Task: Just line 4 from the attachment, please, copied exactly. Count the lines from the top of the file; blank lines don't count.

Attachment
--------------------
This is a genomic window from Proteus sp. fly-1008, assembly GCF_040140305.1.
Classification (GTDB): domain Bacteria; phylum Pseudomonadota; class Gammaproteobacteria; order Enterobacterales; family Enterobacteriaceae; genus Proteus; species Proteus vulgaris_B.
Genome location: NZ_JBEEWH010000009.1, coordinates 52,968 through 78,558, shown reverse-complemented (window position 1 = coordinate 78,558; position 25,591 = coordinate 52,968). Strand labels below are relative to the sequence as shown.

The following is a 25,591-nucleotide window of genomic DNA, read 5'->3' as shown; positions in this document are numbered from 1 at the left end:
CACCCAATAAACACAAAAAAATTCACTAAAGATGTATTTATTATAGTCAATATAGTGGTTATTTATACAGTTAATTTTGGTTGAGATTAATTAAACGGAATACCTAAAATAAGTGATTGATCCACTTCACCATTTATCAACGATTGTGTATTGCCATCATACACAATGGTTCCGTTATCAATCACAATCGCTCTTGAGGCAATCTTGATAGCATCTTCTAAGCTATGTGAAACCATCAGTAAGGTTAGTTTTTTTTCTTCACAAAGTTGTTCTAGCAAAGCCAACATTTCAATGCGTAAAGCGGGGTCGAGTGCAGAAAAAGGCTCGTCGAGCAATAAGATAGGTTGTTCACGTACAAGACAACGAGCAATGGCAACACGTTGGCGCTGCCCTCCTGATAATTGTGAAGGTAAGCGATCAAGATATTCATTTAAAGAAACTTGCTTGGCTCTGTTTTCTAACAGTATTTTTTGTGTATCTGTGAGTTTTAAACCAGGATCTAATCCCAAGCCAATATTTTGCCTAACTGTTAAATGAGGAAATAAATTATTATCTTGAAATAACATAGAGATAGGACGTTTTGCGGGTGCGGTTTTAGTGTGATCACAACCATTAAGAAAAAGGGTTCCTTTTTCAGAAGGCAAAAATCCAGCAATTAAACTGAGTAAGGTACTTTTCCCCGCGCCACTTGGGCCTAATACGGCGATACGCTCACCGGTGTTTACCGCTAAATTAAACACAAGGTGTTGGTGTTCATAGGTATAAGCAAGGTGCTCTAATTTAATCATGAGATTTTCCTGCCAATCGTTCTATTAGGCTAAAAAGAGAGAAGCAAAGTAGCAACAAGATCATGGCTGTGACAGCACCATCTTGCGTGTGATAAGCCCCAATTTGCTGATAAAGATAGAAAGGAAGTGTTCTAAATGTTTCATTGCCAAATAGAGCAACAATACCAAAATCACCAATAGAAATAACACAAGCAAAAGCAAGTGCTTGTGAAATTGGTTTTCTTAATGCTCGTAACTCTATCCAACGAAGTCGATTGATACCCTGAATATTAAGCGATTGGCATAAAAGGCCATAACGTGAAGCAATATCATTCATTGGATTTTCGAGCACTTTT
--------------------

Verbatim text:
The following is a 25,591-nucleotide window of genomic DNA, read 5'->3' as shown; positions in this document are numbered from 1 at the left end: